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The_Sauce_DC t1_iuhm9yl wrote

“Visible involvement from the Metropolitan Police Department, he added, could be a game-changer.”

You’re going to need to let MPD impound for owed tickets, fake tags, etc and make room at Blue Plains or open another lot so they can hold these cars until tags obtained, insurance obtained, tickets partially paid,etc.

Theres going to be a lot of screaming and complaining from the progressive non-Urbanist set because the demographic numbers that this will effect will probably be lopsided and skewed towards the poor. Ultimately both wings of the progressive political spectrum and DC are going to have to find a middle ground to make Vision Zero work because half of the traffic deaths are in poor black areas despite a smaller population share:,year%2C%20D.C.%20police%20records%20show.


Evening_Chemist_2367 t1_iuhtel1 wrote

They also need to get enforcement deals in place with Maryland and Virginia. I don't even buy that it's about poverty. If someone's resourceful enough to be able to recurrently get an authentic looking, weather-proof temp tag then they should also be resourceful enough to get a real one. I think it's more about knowing it's easy to skirt the laws in DC and knowing you can get away with all kinds of shit in DC and not face any consequences. Just look at all of the carjackings as yet another example. That idea of zero meaningful consequences needs to end.


celj1234 t1_iuivg6i wrote

Political suicide for any VA or MD politician to make that deal.


mr-sandman-bringsand t1_iui9zx6 wrote

I am confounded by people explaining why we shouldn’t enforce safety rules - people of all colors/varieties are run over by cars at the end of the day - in fact it probably hurts poorer communities worse


Potential-Calendar t1_iuikjai wrote

Yep, wards 7 and 8 have by far the highest fatality rates, but disingenuous people who just want to be able to endanger everyone with no consequences will hide between words like equity. Beyond ironic and into disgusting when you look at the actual inequitable rates of pedestrian fatalities.


pengo242 t1_iuht0vg wrote

Ugh, yes they will whine, but too bad, being poor or black isn't an excuse for not following laws


Pipes_of_Pan t1_iui638q wrote

I am guessing most people on here will be snarky but setting ambitious goals for public safety is good and changing course when things aren't working is also good. For me, what makes the pedestrian experience unsafe are drivers who aren't even close to following the rules of the road; the infrastructure investments, by and large, have been the right ones.


AndrewRP2 t1_iui7axx wrote

But it has to be combined with enforcement. Simply setting up more cones that people run over, and more speed bumps only does so much without enforcement.


Pipes_of_Pan t1_iuibnzz wrote

I disagree because I believe that the traffic calming efforts have made us safer from the average driver. You can feel the difference from even five years ago. I don't think that's a small accomplishment.


Formergr t1_iuijt1h wrote

> I believe that the traffic calming efforts have made us safer from the average driver. You can feel the difference from even five years ago.

Except traffic deaths are at an all time high, as noted in the article. So just because it "feels" safer to you versus 5 years ago, doesn't mean it is. It actually is not.


Pipes_of_Pan t1_iuikasa wrote

Right, if that’s your only metric but cycling down 14th St. NW is MUCH safer now than it was before. Same with cycling across town. Both places I was hit by cars on my bike are now protected lanes. So yeah, the effort has helped. Same story with the traffic calming around crosswalks.


BrightThru2014 t1_iuixbwi wrote

I’m not sure what you’re point is, you’re against additional enforcement following a historic high in traffic fatalities? Infrastructure changes take time, we need to start saving lives now.


Pipes_of_Pan t1_iuizsii wrote

I’m saying that the infrastructure changes are already saving lives and “enforcement” of people who are speeding or being reckless is not a simple process.

I am not an expert but I have read enough to understand that there’s an ebb and flow with traffic safety - some people will drive FASTER if they see protected sidewalks and lanes because they stop worrying about their safety. At the same time, sidewalk and bike lane protections DO protect pedestrians from the average driver.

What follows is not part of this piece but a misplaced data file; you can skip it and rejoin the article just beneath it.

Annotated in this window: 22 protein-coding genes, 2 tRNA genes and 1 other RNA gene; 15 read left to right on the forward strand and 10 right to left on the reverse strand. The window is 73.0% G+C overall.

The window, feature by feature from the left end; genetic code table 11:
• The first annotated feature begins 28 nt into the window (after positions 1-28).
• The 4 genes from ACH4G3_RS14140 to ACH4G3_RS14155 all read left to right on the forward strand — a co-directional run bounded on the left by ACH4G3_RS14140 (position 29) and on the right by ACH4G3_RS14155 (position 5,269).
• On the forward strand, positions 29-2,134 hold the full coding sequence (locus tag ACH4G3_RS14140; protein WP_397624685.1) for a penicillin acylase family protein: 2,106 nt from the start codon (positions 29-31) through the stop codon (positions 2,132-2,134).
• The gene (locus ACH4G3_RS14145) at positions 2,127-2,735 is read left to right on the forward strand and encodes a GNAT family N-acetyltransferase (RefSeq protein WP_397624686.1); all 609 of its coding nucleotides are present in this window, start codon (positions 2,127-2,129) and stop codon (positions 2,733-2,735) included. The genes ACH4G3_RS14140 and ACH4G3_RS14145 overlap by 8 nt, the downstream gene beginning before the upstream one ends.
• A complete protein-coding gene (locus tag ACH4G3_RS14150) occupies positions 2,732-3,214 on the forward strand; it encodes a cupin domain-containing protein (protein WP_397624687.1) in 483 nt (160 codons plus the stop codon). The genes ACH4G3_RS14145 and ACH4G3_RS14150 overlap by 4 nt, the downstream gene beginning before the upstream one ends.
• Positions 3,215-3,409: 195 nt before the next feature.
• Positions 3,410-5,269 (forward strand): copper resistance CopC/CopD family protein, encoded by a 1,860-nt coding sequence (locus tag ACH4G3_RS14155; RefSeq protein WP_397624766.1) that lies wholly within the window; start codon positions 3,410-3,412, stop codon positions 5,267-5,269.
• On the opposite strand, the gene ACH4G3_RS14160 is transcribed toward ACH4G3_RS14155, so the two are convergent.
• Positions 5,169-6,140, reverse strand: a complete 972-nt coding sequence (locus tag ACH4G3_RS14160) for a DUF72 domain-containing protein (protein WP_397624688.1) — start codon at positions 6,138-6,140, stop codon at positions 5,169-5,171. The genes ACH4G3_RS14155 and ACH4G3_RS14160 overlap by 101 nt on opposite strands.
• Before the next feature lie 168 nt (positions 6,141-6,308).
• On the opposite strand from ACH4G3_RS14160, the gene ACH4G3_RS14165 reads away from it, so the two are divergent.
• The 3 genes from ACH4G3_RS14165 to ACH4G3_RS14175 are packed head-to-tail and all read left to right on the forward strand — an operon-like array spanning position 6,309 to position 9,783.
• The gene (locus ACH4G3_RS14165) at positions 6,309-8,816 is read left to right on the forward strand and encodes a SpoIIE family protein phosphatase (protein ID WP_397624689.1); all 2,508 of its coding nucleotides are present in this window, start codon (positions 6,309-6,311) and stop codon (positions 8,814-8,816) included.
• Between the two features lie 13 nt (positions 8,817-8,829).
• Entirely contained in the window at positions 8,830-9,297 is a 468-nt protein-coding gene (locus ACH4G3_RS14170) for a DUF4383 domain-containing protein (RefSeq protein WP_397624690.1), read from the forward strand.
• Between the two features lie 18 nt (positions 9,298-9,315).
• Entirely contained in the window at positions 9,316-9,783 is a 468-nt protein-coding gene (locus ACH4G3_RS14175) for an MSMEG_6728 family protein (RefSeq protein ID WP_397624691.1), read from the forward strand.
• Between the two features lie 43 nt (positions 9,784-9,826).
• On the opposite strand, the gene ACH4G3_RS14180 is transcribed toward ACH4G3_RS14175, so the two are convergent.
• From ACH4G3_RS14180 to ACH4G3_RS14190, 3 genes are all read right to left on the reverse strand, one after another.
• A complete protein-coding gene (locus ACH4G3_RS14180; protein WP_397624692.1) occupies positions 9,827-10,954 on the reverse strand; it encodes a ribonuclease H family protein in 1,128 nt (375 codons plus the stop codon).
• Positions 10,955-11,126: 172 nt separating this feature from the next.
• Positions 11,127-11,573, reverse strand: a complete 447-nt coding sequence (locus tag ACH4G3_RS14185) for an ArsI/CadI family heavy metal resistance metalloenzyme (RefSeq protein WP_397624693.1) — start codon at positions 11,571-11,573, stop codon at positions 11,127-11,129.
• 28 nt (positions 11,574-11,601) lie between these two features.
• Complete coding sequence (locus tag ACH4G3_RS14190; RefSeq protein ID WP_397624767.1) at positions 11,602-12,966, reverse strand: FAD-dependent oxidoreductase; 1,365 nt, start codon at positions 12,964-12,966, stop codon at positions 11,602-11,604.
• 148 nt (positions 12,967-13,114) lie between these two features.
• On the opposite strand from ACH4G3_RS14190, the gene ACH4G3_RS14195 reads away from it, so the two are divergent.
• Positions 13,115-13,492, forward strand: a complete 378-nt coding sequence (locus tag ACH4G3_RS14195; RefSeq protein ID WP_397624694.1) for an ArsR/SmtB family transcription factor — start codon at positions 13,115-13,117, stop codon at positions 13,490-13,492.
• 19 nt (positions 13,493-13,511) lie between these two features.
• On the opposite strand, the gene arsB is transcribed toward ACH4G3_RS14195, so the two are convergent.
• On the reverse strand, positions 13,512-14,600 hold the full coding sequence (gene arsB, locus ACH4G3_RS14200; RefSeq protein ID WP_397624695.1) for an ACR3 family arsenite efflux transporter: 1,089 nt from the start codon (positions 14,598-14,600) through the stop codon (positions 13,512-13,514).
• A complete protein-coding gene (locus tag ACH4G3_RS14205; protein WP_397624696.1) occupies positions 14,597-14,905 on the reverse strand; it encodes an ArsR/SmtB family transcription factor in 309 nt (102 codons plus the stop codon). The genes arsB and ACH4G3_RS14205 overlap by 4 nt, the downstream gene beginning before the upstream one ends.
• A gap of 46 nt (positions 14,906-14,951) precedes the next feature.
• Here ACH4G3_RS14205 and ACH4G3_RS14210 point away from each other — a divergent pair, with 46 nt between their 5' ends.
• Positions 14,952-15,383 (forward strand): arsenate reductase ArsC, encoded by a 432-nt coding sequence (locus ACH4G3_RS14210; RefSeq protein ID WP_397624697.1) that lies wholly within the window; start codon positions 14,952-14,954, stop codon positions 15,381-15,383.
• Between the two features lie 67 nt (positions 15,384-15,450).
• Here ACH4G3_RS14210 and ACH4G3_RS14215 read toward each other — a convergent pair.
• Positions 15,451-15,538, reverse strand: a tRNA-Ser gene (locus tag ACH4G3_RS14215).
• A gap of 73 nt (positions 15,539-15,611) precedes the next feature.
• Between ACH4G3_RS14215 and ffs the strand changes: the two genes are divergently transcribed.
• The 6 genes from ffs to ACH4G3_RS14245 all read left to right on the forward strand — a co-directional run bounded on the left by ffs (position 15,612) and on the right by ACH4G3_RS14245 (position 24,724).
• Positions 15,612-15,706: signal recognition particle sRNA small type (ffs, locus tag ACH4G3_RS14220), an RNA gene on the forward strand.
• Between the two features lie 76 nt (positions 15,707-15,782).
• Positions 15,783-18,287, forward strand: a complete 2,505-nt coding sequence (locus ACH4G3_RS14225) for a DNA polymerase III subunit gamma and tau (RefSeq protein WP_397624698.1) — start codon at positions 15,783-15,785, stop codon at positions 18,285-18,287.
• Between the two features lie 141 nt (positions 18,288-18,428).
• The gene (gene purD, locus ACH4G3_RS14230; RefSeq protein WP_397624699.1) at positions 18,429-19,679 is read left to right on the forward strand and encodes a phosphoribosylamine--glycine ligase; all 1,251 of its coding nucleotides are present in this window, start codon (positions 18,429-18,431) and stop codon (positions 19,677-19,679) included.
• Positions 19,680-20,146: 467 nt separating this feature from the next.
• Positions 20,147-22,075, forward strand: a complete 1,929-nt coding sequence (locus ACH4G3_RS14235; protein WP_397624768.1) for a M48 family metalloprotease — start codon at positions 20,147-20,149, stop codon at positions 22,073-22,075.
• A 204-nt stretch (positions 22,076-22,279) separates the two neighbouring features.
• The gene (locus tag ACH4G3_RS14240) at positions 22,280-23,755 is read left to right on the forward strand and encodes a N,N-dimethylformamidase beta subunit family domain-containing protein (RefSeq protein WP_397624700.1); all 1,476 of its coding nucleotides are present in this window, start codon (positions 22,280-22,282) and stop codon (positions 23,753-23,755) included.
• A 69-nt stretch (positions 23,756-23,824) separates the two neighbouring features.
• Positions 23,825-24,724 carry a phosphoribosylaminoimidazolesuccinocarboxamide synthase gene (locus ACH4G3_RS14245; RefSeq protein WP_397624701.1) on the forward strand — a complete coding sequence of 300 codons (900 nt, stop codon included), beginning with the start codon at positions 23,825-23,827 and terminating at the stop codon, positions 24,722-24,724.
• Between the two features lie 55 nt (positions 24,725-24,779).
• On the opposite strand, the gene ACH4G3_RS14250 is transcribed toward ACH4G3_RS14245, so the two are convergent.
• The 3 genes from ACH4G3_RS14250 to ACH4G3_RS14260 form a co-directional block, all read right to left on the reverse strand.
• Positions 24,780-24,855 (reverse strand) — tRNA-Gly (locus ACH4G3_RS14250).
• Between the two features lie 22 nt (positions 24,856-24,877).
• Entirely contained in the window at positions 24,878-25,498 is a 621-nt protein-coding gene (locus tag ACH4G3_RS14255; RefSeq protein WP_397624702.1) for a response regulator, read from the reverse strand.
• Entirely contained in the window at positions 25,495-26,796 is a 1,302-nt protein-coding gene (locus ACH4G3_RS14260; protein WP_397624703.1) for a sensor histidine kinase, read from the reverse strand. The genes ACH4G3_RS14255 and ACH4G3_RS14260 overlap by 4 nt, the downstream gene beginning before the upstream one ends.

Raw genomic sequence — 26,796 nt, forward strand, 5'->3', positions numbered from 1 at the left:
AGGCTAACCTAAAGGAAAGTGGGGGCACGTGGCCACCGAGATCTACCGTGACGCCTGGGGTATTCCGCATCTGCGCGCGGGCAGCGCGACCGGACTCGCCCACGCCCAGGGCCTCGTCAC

I do believe in stepping up enforcement for bad actors, just that it’s not a simple flip of the switch.


BrightThru2014 t1_iuj0pr0 wrote

I fully support more infrastructure changes. But I vehemently disagree that flipping the switch on enforcement wouldn’t immediately improve traffic safety within a few months. As of now DC is the only jurisdiction to my knowledge where you can receive an infinite number of reckless driving tickets and still not have your license revoked. Aside from license suspensions, if I remember correctly, it would take multiple decades for DC to boot every eligible car. I literally think it would be as easy as increasing DC’s booting team X20, start booting every car above the bootable limit, and you’ll have people obsessively following the laws in no time.


Pipes_of_Pan t1_iuj0w9z wrote

Ok. How do you increase the booting team 20X overnight; you're talking about hiring like 200 people


BrightThru2014 t1_iuj1js0 wrote

Subcontract existing towing services? Train new people? How hard is it to tow a vehicle, it’s not rocket science, they could ramp that up fairly quickly.


Pipes_of_Pan t1_iuj1w3n wrote

With what money? And tow them where? Have you ever lived in a city where private towing companies run the show? (It sucks)


BrightThru2014 t1_iuj2kh2 wrote

You would appropriate more money and identify/create new lots to tow them too. Doesn’t DC have a budgetary surplus? DC Metro Area has a population of 6.5 million~ it would really not be hard at all to tap into existing infrastructure.

I don’t care who runs the show I care about not having 40+ people (predominantly lower income POC FYI) die every year due to traffic fatalities.


Pipes_of_Pan t1_iuj2xnh wrote

So would I, but I am also realistic about the fact that many (most?) of our worst drivers come from states that have decided to not give a shit about our traffic enforcement


ertri t1_iuiz9h6 wrote

Cones with rebar in them, on the other hand, are pretty effective enforcement (so is concrete)


Illin-ithid t1_iuidof6 wrote

It's absolutely frustrating how intentionally bad people drive. Running stoplights, never stopping for stop signs, not even looking for pedestrians when actually stopping at stop signs, speeding through alleys, straddling lanes and bike lanes, turning right from a middle lane to bypass a line, passing people on a one lane road by cutting through the bike lane. I've seen most of these multiple times in the last two weeks and I don't even drive.

It's not a surprise that pedestrians die regularly.


Pipes_of_Pan t1_iuifgad wrote

Right, but the enforcement of police chases through the city is dangerous for pedestrians, too. Enforcement is hard in the moment


Illin-ithid t1_iuixnfp wrote